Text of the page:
House Bill 1203 amends the Illinois Governmental Ethics Act and the Lobbyist Registration Act. The bill redefines a “special government agent” who must file a statement of economic interests to include a person who, by or on behalf of a statewide executive branch constitutional officer, is directed, retained, designated, appointed, or employed to cause the making of an ex partecommunication. The bill also requires that a special government agent file a statement of economic interests before making any ex parte communications (now, within 30 days after). It makes a special government agent’s failure to file a statement a Class 4 felony. A special government agent cannot register under the Lobbyist Registration Act. The bill makes it a violation of that Act for a person required to register to act as a special government agent and for a special government agent to engage in lobbying. Finally, the proposal prohibits a person subject to the Act from accepting compensation from a State agency for lobbying legislative action, but exempts the salaries of full-time State employees with responsibilities or authority other than lobbying.

The Standing Committee supported the legislation. The bill was re-referred to the House Rules Committee on March 13, 2009.

Senate Bill 54 amends the Illinois Governmental Ethics Act, the State Officials and Employees Ethics Act, the Secretary of State Act, the Secretary of State Merit Employment Code, the Comptroller Merit Employment Code, the State Treasurer Employment Code, the Personnel Code, the Children and Family Services Act, the Department of Human Services Act, the Governor’s Office of Management and Budget Act, the General Assembly Compensation Act, the Lobbyist Registration Act, the State Prompt Payment Act, the Illinois Public Aid Code, and the Whistleblower Act. Because the substantive changes to the indicated Acts are too numerous to discuss in detail, an overview of the bill is provided.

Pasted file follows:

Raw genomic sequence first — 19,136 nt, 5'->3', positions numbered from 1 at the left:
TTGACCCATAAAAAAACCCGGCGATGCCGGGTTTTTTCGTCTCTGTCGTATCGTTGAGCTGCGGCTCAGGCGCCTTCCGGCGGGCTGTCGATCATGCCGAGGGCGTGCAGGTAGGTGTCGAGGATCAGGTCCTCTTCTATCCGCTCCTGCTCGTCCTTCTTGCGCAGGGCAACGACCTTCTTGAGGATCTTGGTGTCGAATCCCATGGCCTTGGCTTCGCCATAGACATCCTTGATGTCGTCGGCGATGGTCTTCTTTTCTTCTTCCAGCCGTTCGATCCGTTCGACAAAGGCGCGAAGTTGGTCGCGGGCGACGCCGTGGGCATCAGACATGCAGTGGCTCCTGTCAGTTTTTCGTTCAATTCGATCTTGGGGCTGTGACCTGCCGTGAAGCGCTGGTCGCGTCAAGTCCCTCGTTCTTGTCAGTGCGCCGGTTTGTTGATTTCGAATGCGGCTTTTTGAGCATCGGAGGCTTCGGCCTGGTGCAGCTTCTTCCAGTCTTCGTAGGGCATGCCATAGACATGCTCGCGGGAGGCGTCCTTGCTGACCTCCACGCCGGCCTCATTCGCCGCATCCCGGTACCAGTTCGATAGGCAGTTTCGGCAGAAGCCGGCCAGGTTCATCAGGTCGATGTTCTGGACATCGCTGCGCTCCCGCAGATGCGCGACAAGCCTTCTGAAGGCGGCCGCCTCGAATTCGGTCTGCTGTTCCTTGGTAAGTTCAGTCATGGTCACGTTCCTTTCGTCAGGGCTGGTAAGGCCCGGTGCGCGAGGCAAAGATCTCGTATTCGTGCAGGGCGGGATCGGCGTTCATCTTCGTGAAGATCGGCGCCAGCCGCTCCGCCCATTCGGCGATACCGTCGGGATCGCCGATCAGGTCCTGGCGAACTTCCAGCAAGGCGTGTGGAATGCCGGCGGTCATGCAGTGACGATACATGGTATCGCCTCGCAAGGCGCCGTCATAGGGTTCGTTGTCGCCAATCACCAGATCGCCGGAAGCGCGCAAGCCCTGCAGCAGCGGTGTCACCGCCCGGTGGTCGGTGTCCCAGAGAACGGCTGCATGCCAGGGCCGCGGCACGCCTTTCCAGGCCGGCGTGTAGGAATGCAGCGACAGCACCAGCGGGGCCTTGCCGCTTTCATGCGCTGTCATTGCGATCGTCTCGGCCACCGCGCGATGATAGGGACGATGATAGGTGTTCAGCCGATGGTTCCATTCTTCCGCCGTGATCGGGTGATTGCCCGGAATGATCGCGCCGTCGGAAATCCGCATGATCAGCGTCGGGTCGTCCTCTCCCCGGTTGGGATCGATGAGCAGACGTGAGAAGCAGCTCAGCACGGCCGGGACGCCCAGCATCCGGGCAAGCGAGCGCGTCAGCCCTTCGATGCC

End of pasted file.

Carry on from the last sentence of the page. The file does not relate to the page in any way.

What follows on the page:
The legislation makes changes regarding statements of economic interests, prohibited sources, promise of State employment benefits, revolving door provisions, whistleblower provisions, jurisdiction of ethics commissions, activities prohibited for Executive Ethics Commission members, activities prohibited for and compensation of Executive Inspectors General, duties of Inspectors General, anonymous allegations of ethics violations, investigations of ethics violations by the Attorney General and Special Inspectors General, Inspector General investigation reports, complaint procedures, and decision review, penalties for and injunctive relief against ethics violations, State agency inspectors general, budgets of the Executive Ethics Commission and Executive Inspectors General, expenditures to defray a legislator’s cost of performing governmental and public service functions, the registration and ethics training of and the reporting by lobbyists and lobbying entities, enforcement of lobbying provisions, complaints of and penalties for lobbying violations, and political fundraising in Sangamon County. The bill takes effect immediately in part, and on January 1, 2010, in part.

The Standing Committee supported the bill, provided it would be properly funded. The bill passed the House and Senate unanimously. The Governor approved the legislation on August 18, 2009, and Public Act 96-555 generally took effect that same day. Some parts of the Public Act are not effective until January 1, 2010.

Senate Bill 1602 creates the Gubernatorial Boards and Commissions Act. It establishes ethics requirements and restrictions for current and prospective members of boards and commissions appointed by the Governor. The bill also requires that the Governor’s Office of Boards and Commissions establish and maintain an Internet database of information concerning board and commission membership and requires each board and commission with a Web site and full-time information technology staff to make minutes, recordings, dates, and agendas of its meetings available on its Web site. The legislation amends the Illinois Governmental Ethics Act by requiring appointees to certain gubernatorial boards and commissions to file statements of economic interests.